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Working with local crews can take a production to the next level
Harry Marshall talk to Broadcast about filming with local crew ahead of Wild India, airing on Nat Geo Wild UK Feb 13th 2012
Wild India was completed from start to finish in just nine months. For a three-part blue chip natural history series that took into multiple locations and events – many of which were very season specific - this was little short of miraculous.
The only reason we were able to do this was down to Icon’s 21 years of experience working in India and critically, working with Indian film teams in the field.
It was truly an Anglo-Indian collaboration and although it would seem obvious to work like this, it’s surprising how few Indians are ever used on international wildlife films that are shot in India.
I think this is a wasted opportunity for lots of reasons, the least of which is the long haul travel.
There were three British members of the team working from Bristol. The series director Duncan Chard and his AP Sam Mansfield.
There was also Brendan McGinty, that rare beast – a cameraman equally comfortable shooting wildlife on a long lens as he is filming a fashion event on the catwalk. His job was to bring the fresher more contemporary feel which National Geographic Wild had asked us to brand the series.
In the eight-strong local Indian team we had two principle cameramen: Sandesh Kadur and Sarvanakumar Salem – or Sara for short.
Sara has worked with Icon on a dozen films since 1995 when we made a show called Elephant Men.
He joined as an assistant and is now at the top of his profession and can charge far more for a day of his time shooting stills for commercials in Chennai than we can afford to pay – but natural history is his passion and Sara put everything on hold to be on location across the whole schedule. And this, he told me, makes all the difference.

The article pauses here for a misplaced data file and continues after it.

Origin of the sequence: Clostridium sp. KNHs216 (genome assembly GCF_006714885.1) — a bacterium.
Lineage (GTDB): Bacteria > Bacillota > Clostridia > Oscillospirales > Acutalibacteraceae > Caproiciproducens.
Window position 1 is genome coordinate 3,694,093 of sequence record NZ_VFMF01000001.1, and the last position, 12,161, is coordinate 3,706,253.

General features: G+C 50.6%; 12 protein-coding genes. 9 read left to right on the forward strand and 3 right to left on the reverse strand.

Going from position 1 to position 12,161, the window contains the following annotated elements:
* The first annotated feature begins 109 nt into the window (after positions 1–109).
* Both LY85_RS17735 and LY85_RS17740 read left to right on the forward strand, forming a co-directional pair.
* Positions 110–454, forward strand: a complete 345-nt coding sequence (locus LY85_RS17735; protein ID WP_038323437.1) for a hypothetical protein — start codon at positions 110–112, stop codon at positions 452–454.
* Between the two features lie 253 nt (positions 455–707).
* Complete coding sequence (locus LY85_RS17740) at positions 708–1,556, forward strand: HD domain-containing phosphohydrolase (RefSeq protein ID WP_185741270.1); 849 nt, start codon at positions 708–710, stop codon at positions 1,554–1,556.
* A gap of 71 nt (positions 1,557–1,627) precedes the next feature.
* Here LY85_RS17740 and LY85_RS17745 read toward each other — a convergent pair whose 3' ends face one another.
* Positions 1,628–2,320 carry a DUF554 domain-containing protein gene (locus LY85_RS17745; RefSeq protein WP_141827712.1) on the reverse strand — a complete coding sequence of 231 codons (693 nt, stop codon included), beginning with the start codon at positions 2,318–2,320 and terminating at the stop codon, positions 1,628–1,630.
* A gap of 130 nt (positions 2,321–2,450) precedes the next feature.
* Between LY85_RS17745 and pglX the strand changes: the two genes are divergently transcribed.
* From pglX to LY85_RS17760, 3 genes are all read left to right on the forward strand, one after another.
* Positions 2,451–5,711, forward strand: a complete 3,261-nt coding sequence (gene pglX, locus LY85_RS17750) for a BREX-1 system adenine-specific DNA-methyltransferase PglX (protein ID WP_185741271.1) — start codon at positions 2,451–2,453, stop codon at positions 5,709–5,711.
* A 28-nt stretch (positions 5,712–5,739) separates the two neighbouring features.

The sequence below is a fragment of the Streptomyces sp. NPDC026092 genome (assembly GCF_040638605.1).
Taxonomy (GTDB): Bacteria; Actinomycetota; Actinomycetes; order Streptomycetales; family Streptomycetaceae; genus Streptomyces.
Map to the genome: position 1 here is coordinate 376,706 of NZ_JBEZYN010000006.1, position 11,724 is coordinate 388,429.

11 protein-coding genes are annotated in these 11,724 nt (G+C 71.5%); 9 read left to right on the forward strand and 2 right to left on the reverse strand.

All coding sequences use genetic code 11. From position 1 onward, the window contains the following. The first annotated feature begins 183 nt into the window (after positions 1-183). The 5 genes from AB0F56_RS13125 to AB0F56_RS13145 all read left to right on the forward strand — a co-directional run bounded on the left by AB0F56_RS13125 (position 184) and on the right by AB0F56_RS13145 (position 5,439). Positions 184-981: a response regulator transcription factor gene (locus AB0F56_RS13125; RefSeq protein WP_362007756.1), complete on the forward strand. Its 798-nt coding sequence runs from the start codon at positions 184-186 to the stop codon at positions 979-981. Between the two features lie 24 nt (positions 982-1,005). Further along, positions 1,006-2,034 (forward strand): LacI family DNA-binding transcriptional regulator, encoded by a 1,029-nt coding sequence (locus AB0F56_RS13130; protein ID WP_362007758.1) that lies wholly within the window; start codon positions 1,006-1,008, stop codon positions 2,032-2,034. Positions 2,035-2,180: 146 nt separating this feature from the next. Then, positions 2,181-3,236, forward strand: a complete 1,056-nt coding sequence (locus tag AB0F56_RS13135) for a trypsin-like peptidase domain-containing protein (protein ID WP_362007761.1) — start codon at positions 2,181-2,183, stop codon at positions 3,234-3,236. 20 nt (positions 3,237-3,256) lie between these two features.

“Being a local means having many little characteristics that remove the veil of uncertainty a visiting crew has to deal with,” he said.
“Knowing the local language, understanding the customs and dynamics and also familiarity with the lay of the land, all help make life that much easier.”
More practically, Sara and Sandesh’s extraordinary local networks of contacts in the field meant when they heard an event was happening, they could jump on a local flight or just drive and get there immediately in a way a British cameraman would just never be able to.
With characteristic modesty, Sara was also keen to stress the advantages the collaboration brought him and how they both relished working with someone of Brendan McGinty’s flair.
Or as Sara put it: “Familiarity and comfort also bring with it a disadvantage. There is a lack of perspective. What is commonplace for a local can be a source of fascination for the world outside.
“This perspective is however acquired when locals work with international crew in such collaborative assignments. Once that step is past, then the combination of local and visiting talent make a winning team.
“The crew on Secrets of Wild India had this great opportunity to work with a great team and the resulting films speak of the blossoming of such collaboration”.
Harry Marshall is executive producer on Wild India (3×60’), produced by Icon Films for National Geographic Channels
posted by Harry